A panel of experts that advises the US Centers for Disease Control and Prevention (CDC) on vaccine issues, voted this week to recommend that all persons aged 6 months and over receive annual influenza vaccinations.

The effect of the CDC’s Advisory Committee on Immunization Practices (ACIP) recommendation is to expand the proportion of people recommended to have flu shots from the current 85 per cent of the population (the higher risk groups) to virtually 100 per cent. Exceptions include babies under 6 months old and people with egg allergies (the vaccine is cultured in eggs) and other unusual conditions.

The panel voted 11 to 0 with one abstention, on Wednesday in Atlanta. According to a report in the Washington Post, when the vote was cast, there was a short round of applause in the public meeting room, reflecting the fact some public health experts and doctors have been pushing for everyone to be included the annual flu shot recommendation for more than 10 years.

The CDC usually follows the advice of its advisory panels, so the recommendation is likely to be adopted and then it will be communicated to all doctors and hospital throughout the US. A statement on the CDC website said that the expanded recommendation is to take effect in the 2010 – 2011 flu season and that it seeks to:

“Remove barriers to influenza immunization and signals the importance of preventing influenza across the entire population.”

A CDC flu specialist, Dr. Anthony Fiore, told the Washington Post that:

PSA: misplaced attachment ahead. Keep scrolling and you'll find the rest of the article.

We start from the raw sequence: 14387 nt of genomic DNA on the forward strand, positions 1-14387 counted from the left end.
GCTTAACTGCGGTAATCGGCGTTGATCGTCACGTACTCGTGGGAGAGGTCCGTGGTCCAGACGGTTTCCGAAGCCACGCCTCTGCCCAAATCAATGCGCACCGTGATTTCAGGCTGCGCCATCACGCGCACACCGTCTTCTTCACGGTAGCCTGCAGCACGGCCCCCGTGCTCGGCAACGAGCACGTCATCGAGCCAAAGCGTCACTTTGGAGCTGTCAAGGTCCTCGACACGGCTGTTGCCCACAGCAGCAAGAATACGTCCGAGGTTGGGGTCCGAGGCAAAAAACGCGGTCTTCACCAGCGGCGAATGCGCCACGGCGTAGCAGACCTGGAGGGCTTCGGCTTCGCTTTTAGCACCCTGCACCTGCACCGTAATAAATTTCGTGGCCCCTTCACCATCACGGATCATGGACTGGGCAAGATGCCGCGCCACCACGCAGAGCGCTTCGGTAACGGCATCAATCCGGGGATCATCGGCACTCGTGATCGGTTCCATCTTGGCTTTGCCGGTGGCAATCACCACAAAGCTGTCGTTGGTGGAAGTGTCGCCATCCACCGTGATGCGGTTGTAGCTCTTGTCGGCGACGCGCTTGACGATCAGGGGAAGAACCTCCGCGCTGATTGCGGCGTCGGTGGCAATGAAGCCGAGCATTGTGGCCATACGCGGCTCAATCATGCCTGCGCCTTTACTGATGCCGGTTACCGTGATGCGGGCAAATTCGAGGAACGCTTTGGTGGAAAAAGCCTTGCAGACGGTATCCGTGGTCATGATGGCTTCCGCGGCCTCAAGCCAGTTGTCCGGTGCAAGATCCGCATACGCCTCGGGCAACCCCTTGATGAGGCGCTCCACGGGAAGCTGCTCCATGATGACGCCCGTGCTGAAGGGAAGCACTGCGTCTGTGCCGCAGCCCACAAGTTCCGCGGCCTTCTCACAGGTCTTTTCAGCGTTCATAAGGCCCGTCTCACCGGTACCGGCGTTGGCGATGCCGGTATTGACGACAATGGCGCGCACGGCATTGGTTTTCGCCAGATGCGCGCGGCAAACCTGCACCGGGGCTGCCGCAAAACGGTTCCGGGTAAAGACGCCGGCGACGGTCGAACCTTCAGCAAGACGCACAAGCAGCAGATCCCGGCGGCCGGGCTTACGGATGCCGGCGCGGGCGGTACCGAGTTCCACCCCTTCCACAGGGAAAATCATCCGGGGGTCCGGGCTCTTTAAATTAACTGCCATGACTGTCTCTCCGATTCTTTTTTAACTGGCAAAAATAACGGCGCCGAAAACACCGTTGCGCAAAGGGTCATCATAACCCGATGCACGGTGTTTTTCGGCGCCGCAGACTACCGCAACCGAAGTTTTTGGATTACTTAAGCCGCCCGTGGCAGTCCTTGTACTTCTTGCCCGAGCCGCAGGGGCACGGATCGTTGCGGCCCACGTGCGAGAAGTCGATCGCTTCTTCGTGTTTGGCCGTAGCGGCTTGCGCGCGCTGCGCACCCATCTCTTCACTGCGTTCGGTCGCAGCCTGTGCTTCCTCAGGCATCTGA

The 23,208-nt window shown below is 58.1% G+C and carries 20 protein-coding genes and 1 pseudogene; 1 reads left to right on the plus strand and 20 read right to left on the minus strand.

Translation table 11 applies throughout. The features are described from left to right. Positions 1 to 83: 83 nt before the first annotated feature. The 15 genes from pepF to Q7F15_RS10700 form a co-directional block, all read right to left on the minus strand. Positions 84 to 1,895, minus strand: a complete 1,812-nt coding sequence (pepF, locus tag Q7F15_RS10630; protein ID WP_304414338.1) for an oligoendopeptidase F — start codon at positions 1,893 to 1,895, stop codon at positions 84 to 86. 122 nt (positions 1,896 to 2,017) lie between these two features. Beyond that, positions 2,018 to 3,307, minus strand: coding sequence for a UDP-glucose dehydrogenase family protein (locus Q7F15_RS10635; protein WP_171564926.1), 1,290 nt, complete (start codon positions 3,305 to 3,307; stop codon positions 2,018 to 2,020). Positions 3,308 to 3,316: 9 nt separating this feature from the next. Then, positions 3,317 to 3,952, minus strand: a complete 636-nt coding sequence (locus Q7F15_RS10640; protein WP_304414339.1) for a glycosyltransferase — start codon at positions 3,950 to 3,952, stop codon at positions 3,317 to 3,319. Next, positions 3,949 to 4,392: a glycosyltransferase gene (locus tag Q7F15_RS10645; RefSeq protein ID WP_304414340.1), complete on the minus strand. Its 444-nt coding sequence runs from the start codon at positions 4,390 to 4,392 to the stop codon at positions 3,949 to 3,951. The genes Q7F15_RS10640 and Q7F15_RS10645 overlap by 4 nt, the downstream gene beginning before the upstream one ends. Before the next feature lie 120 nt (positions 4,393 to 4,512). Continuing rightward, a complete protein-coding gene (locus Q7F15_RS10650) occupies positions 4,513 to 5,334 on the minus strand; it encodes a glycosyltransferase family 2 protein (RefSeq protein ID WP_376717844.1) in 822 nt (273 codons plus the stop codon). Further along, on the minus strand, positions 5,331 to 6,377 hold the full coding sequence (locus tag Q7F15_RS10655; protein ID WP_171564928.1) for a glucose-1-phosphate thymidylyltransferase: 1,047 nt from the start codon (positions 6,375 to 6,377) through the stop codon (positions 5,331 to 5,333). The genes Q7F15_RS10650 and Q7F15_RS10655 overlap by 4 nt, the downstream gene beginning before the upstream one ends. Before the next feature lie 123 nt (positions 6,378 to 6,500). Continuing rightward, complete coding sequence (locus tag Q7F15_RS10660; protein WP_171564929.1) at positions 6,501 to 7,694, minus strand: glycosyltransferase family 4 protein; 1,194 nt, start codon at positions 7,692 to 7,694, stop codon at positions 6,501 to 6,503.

“Now no one should say ‘Should I or shouldn’t I?'”

The ACIP meeting focused on the value of protecting people aged 19 to 49 (the group not included in the current recommendation). This group was hit hard by the 2009 H1N1 pandemic virus, which experts predict is likely to continue circulating in the next flu season and even after that.

Another reason given for moving to universal vaccination, apart from the simple practicality of giving out an all inclusive message, is that many people currently advised to have the flu shot are not aware that they are at higher risk and should have the vaccine.

Also, new data gathered during the 2009 H1N1 shows that some people who are currently not covered by a specific recommendation to receive an annual flu shot may also be at higher risk of flu-related complications. These groups include people who are obese, certain racial/ethnic minorities and women who have just had babies.

The panel recognized that more doses will be needed to cover the coming season’s requirement, but based on current projections, the CDC statement said that:

“More licensed types and brands of seasonal influenza vaccines will be available in the 2010-11 influenza season than has ever been available before.”

CDC records from past years show that less than half the number of people recommended for vaccination actually get their flu shot.

The CDC stressed that although the annual flu vaccine is a safe and preventive health action that benefits everyone, we must not forget that some groups are still at higher risk of flu complications. These include people aged 65 and over, children under 6 months, pregnant women, and anyone with certain chronic medical conditions.

The main focus of a vaccination campaign, even if it is universal, should be to ensure these groups, and the people they come into close contact with, get their annual shots, said the CDC.

Sources: CDC, Washington Post.

Written by: Catharine Paddock, PhD